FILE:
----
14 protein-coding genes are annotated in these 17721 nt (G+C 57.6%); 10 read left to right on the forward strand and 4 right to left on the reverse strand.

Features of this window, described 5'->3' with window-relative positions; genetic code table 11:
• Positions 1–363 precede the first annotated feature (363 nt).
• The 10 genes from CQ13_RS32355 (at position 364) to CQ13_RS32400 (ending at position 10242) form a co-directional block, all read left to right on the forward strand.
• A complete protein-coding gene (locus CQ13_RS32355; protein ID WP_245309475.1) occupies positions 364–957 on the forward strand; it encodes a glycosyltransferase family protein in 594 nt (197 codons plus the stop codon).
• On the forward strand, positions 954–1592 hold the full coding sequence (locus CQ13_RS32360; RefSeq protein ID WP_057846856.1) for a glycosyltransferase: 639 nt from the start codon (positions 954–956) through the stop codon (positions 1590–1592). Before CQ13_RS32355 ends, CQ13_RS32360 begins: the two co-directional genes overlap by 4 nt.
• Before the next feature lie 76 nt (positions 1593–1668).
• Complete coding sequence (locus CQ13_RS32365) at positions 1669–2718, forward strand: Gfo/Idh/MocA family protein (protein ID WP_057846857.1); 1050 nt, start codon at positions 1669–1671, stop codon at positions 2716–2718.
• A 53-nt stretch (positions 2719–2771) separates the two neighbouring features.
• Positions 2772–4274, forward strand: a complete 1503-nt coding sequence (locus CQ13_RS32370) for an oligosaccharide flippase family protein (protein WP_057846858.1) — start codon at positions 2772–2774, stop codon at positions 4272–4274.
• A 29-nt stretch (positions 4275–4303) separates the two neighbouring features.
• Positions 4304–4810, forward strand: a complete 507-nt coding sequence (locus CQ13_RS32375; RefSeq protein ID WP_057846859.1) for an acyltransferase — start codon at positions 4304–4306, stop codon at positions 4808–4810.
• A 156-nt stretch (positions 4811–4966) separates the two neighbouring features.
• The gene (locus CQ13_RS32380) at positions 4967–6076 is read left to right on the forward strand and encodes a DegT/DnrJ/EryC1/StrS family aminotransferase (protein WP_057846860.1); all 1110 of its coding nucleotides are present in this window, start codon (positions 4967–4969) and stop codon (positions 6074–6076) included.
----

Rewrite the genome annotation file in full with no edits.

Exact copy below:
14 protein-coding genes are annotated in these 17721 nt (G+C 57.6%); 10 read left to right on the forward strand and 4 right to left on the reverse strand.

Features of this window, described 5'->3' with window-relative positions; genetic code table 11:
• Positions 1–363 precede the first annotated feature (363 nt).
• The 10 genes from CQ13_RS32355 (at position 364) to CQ13_RS32400 (ending at position 10242) form a co-directional block, all read left to right on the forward strand.
• A complete protein-coding gene (locus CQ13_RS32355; protein ID WP_245309475.1) occupies positions 364–957 on the forward strand; it encodes a glycosyltransferase family protein in 594 nt (197 codons plus the stop codon).
• On the forward strand, positions 954–1592 hold the full coding sequence (locus CQ13_RS32360; RefSeq protein ID WP_057846856.1) for a glycosyltransferase: 639 nt from the start codon (positions 954–956) through the stop codon (positions 1590–1592). Before CQ13_RS32355 ends, CQ13_RS32360 begins: the two co-directional genes overlap by 4 nt.
• Before the next feature lie 76 nt (positions 1593–1668).
• Complete coding sequence (locus CQ13_RS32365) at positions 1669–2718, forward strand: Gfo/Idh/MocA family protein (protein ID WP_057846857.1); 1050 nt, start codon at positions 1669–1671, stop codon at positions 2716–2718.
• A 53-nt stretch (positions 2719–2771) separates the two neighbouring features.
• Positions 2772–4274, forward strand: a complete 1503-nt coding sequence (locus CQ13_RS32370) for an oligosaccharide flippase family protein (protein WP_057846858.1) — start codon at positions 2772–2774, stop codon at positions 4272–4274.
• A 29-nt stretch (positions 4275–4303) separates the two neighbouring features.
• Positions 4304–4810, forward strand: a complete 507-nt coding sequence (locus CQ13_RS32375; RefSeq protein ID WP_057846859.1) for an acyltransferase — start codon at positions 4304–4306, stop codon at positions 4808–4810.
• A 156-nt stretch (positions 4811–4966) separates the two neighbouring features.
• The gene (locus CQ13_RS32380) at positions 4967–6076 is read left to right on the forward strand and encodes a DegT/DnrJ/EryC1/StrS family aminotransferase (protein WP_057846860.1); all 1110 of its coding nucleotides are present in this window, start codon (positions 4967–4969) and stop codon (positions 6074–6076) included.